From Head to Tail, LoveTheWild’s Bold Commitment to Transparency
by Natalie Mouradian on 09/13/2017 | 5 Minute Read
By: Bill McCool
So that tilapia you had for dinner last night? Chances are it was raised on a farm.
Half of the fish consumed globally has been raised via aquaculture and with marine ecosystems inching towards collapse, consumers will need to grow even more accustomed to the idea of eating farm-raised fish rather than seafood that’s been caught in the wild.
And that’s where LoveTheWild comes in. This innovative Colorado startup is selling frozen fish that have been entirely raised on a farm through responsible and sustainable methods.
“This isn't your average frozen fish,” LoveTheWild’s co-founder Jacqueline Claudia says.
Jacqueline fell in love with aquaculture’s potential to solve the world’s long term health and sustainability challenges after working on the Velella Project, a system of raising fish in mesh spheres in the open ocean (it was also one of Time Magazine’s Inventions of the Year in 2012). Jacqueline also spent some time scaling a yellowtail farm in Mexico. “I met so many brilliant and dedicated scientists, she says, “growing the most delicious and resource efficient protein on the planet.”
However, when it comes to fish, Americans are well behind the rest of the world. “Only one in 10 Americans meet the USDA recommendations for fish intake,” she says. “It's not a knowledge gap. People know they are supposed to eat more fish, but they are intimidated by the process of selecting and cooking great fish at home.”
So Jacqueline and her partner Christy Brouker started LoveTheWild with the simple idea of pairing sustainably farm-raised fish with a bold, handcrafted sauce that could be served freezer-to-plate in less than half an hour.
“I thought there was room for a consumer brand to come in and take away all that fear and intimidation,” Jacqueline says.
In just three years, they went from making fish kits in a commissary kitchen and delivering them to a handful of grocery stores, to now getting financial backing from actor and noted environmentalist Leonardo Dicaprio (he also sits on their advisory board).
It’s easy to see why so many folks want to align themselves with their growing enterprise. When Claudia talks about farm-raised fish being one of the most resource effective proteins on the market, she’s not joking. For every metric ton of fish raised via aquaculture, only half a metric ton of feed is needed, meaning that farm-raised seafood is actually a protein producer and has less of a carbon footprint than beef and pork. Aquaculture manages to not only take pressure off of dwindling wild fish stocks, but they’re just as good for you as farm-raised fish have the same omega-3 content as their counterparts that have been caught in the wild.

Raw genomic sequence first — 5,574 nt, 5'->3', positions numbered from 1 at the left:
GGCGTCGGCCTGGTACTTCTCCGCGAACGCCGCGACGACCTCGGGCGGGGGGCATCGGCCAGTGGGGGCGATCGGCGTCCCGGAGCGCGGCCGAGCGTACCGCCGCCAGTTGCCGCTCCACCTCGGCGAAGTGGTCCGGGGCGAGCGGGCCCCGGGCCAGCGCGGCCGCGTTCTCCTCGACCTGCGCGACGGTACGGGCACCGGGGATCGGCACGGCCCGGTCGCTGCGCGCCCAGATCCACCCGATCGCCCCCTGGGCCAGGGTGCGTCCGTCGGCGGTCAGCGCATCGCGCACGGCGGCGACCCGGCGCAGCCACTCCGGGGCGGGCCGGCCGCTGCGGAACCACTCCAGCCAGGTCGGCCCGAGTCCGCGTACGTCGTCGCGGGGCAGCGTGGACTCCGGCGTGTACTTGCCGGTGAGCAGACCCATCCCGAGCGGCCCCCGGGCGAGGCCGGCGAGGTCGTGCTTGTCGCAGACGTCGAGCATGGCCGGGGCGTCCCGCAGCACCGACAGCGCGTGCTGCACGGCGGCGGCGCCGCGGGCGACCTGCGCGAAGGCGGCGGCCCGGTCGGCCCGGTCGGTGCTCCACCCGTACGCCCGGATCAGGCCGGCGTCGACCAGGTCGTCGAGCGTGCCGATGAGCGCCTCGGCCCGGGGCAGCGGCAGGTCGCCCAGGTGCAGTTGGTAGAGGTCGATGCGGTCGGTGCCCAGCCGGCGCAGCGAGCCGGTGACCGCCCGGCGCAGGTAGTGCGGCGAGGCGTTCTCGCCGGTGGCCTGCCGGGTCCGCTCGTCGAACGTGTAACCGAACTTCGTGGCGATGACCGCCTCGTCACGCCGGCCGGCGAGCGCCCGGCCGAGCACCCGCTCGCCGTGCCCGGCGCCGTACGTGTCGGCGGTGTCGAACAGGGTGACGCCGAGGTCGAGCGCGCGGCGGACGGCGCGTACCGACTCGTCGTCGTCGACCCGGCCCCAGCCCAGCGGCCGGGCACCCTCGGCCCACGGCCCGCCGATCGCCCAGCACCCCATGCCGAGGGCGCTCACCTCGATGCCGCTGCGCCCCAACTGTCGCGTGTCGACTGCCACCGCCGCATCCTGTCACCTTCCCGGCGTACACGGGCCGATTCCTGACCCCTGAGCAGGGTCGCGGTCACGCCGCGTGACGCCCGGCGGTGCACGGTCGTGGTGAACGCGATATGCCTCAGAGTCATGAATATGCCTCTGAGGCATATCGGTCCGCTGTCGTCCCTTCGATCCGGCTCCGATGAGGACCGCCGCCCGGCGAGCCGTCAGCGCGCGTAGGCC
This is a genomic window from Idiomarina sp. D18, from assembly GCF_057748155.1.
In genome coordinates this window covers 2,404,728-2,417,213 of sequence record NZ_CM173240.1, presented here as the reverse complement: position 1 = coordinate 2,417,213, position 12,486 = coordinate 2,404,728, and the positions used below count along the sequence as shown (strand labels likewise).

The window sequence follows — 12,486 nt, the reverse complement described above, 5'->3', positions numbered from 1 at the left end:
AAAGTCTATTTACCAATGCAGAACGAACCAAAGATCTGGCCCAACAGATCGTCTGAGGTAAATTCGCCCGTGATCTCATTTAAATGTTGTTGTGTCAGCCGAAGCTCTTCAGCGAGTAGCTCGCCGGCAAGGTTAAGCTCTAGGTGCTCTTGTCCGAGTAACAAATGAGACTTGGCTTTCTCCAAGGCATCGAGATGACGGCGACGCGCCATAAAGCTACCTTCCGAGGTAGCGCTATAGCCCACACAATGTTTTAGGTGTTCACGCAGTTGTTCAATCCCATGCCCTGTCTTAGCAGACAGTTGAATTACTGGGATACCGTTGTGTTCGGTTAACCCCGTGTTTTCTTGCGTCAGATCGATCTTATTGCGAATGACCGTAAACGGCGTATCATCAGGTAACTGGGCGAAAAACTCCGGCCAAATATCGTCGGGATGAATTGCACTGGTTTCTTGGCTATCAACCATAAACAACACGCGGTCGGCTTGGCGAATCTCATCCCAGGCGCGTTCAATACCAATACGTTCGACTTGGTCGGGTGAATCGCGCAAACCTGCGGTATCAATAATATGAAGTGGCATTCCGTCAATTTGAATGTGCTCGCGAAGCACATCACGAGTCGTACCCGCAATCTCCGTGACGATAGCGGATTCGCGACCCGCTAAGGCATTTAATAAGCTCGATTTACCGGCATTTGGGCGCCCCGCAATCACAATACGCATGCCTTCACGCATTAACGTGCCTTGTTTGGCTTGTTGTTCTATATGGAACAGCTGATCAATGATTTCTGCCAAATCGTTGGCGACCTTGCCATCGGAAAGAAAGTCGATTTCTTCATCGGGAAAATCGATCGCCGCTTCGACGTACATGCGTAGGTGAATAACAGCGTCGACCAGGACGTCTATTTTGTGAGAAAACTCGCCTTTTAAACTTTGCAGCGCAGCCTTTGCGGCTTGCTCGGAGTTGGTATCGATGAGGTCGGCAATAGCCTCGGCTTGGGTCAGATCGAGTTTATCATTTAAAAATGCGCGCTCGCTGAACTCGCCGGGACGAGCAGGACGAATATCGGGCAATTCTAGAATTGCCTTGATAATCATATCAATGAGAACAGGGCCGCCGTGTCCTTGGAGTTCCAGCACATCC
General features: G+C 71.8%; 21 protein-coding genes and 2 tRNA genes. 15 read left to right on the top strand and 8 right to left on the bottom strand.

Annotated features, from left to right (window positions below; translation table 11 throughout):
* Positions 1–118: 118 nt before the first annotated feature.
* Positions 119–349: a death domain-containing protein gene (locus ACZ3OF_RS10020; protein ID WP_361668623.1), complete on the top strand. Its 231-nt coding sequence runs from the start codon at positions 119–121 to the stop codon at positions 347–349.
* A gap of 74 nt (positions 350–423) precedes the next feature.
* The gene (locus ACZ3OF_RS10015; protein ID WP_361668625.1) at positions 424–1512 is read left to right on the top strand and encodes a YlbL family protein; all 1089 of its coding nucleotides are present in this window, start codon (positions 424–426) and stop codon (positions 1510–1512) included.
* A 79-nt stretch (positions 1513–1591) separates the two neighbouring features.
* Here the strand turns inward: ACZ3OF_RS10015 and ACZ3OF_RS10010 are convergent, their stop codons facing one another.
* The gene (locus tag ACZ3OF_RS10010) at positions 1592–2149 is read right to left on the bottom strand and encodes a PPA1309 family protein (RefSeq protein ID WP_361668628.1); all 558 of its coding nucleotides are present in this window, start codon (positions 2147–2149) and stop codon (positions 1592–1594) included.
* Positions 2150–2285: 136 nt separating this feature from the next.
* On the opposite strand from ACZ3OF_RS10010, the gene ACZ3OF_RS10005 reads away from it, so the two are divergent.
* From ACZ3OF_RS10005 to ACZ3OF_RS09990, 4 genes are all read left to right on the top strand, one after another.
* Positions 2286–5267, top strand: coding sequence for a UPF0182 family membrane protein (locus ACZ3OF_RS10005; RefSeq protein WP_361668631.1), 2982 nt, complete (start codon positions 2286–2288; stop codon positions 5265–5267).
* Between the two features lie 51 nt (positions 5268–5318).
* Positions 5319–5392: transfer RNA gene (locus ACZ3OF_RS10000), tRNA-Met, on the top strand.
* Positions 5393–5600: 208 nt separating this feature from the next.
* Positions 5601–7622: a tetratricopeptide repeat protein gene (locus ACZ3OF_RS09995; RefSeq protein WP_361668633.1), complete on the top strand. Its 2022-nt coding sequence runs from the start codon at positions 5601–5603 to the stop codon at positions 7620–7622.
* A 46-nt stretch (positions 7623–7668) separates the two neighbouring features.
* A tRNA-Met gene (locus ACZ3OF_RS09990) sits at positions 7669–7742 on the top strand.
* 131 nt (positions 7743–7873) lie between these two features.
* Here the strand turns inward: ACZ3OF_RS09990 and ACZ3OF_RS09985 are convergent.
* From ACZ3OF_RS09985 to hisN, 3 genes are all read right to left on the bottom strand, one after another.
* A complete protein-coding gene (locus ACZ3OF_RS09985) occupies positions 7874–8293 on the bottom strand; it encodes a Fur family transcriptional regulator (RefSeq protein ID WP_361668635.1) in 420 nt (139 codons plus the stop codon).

Their packaging also helps to dispel some of the negative connotations surrounding aquaculture while also celebrating a lot of the suppliers they work hand in hand with. LoveTheWild managed their design internally and worked with freelancers like Natalie Legg, going through more than 100 packages until they decided on a box that featured many of their natural ingredients within the outline of a fish. But part of what makes the packaging so effective is that they tell you the name of the farm where the fish was raised as part of a commitment to transparency, a promise to their customers that they have nothing to hide.
“To me, sustainability is an almost meaningless buzzword,” Jacqueline says. “What matters is knowing where your food comes from and being able to dig a bit deeper to decide for yourself if that source matches your ideals.”
They even managed to make the entire package recyclable, from the sauce tray right on down to the compostable parchment included for cooking the fish. Best of all, consumers can find little factoids all over the packaging to help them learn about how farmed fish can support communities, the environment, and their health.
“We wanted to make it easy for customers to know exactly what they are eating,” she says, “and at the same time celebrate our supplier partners who are making the sacrifices to bring the aquaculture industry to the next level of responsibility.”
With the potential collapse of seafood fisheries by the year 2048 and the omnipresent dread of ocean acidification and climate change, we can only hope that more companies like LoveTheWild will challenge the way we eat in such a responsible and ethical manner.
Bill McCool is a freelance writer based out of Los Angeles. Though new to the world of design, he has always been a storyteller by trade and he seeks to inspire and cultivate a sense of awe with the work and artists he profiles. When he's not winning over his daughters with the art of the Dad joke, he is usually working on a pilot, watching the Phillies, or cooking an elaborate meal for his wife.